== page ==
Only with balance can love find the stability to flourish


They form a line across her adolescent and adult history, waiting their turn to love her. A guy in every port. A dapper dude in every office. Whichever way she turns, stands another man in love with her. Some are clunkers. But a few have potential and, from time to time, she lets one stay for a while.

She enjoys being loved. She bathes in the love. She sits like a queen, holding court, nodding and smiling at the confessions of love and adoration. She is the goddess. The face that launched a thousand ships. The woman for whom man after man is ready to be a great fool.

She does not “use” these men. To the contrary, she is compelled by them. Drawn to them. Looking for the one amongst them who will love her best and most completely. She is sincere in her ardent desire to be loved and loved well.

But, over and over the relationships drift, atrophy and founder. Her behavior seeks love and then nurtures separateness. Prefers separateness. Staunchly defends separateness. Sing it, Dan Fogelberg:

Wysteria, did you lose another man/ Did you make him understand that he can’t touch you/ Was he just like all the rest when he got to the sad part/ Did he stay a bit too long to save his heart?

Somebody should tell her she is only working one-half of the equation. In her keen embrace of the question “Who loves me?” she has forgotten the other, and equally vital question, “Who do I love?”

He is the ultimate romantic. The consummate idealist. He was only 13 years old when he saw Franco Zeffirelli’s “Romeo & Juliet,” but he walked out of that theater knowing there could be no higher honor, no more sublime human experience than to love a woman so utterly and completely. A love for which a man might sacrifice anything. Everything.

And, every now and then, a woman will stir his heart. Open his heart. And he will light the fuse of cosmic fireballs. The fireworks will paint the sky with colors and thunder. The night of aloneness becomes as raptured day.

But, over and over the relationships drift, atrophy and founder. He pours out his love like a gladly opened bottle of fine wine, yet again and again into wineglasses too small to contain the gift. He pleads, complains, picks fights, withdraws, sulks, manipulates … but eventually resigns himself to this fact: his love is not returned in measure. The bond is not mutual.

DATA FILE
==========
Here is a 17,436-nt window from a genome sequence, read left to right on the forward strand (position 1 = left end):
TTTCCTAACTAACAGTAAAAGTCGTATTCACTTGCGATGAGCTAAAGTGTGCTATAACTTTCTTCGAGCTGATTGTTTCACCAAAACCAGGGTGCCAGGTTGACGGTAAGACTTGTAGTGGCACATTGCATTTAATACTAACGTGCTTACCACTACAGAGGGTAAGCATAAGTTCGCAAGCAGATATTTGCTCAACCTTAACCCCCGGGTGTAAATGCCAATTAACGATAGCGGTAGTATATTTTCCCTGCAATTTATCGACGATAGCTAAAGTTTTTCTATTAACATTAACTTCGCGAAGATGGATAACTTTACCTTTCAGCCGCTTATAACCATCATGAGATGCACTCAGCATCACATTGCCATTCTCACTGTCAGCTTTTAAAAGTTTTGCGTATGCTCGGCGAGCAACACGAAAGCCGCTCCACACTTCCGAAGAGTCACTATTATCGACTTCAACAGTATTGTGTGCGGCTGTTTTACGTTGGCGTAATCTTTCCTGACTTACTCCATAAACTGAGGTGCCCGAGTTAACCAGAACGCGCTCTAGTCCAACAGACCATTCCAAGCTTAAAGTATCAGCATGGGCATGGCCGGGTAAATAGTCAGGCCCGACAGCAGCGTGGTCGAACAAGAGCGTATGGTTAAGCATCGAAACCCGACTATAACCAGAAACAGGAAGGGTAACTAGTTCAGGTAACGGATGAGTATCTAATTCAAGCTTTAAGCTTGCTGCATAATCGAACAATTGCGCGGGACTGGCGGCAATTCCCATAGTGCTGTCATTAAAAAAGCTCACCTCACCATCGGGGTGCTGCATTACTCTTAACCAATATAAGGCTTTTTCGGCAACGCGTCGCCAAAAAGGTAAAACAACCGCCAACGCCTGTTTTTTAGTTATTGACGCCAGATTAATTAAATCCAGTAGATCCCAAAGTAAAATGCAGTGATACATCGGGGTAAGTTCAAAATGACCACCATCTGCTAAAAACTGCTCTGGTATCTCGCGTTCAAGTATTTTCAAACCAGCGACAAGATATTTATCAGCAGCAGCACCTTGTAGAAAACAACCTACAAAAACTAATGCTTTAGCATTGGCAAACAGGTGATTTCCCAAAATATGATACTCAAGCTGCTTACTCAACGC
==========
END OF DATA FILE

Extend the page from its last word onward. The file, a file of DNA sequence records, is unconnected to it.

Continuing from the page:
Cold rain, it slaps my face/ Blind, but now I see/ You want something badly, but it’s sure as hell not me/ The emperor, he has no clothes/ Much to his surprise/ Then thunder points this out to me/ Lightning in mind.

Somebody should tell him he is only working one-half of the equation. In his keen embrace of the question “Who do I love?” he has forgotten the other, and equally vital question, “Who loves me?”

If a lasting, loving bond of life partnership/marriage is what you seek, then it’s important to remember there is not one question; rather, two. You have to ask them both. And answer them both. Who do I love? And … who loves me?

People tend to err on one side or the other of an equation that must be balanced. It’s too easy to assume. That, if I find the one who adores me, cherishes me, radically commits to me, then my heart will likewise open to adore, cherish and commit. Or, if I love someone with my whole heart, that someone will recognize the gift of my love and return it in kind.

But neither is necessarily true. And love affairs that are not mutual are inherently unstable and destabilizing.

Who loves me? Who do I love? We must ask and answer both questions for great love to be possible. Loving someone will not make them love you. Being loved will not make you love someone.

If someone loves you in a way you will never reciprocate, then you must find the courage to tell him or her “no.” You set them free, because to do otherwise would be cruel. If you love someone who does not return your love in like measure, then you break your own heart and say “no.” You set yourself free, because to do otherwise would be to waste the gift of your love.

Unrequited love is an unstable equation.

Steven Kalas is a behavioral health consultant and counselor at Las Vegas Psychiatry and the author of “Human Matters: Wise and Witty Counsel on Relationships, Parenting, Grief and Doing the Right Thing” (Stephens Press). Contact him at skalas@reviewjournal.com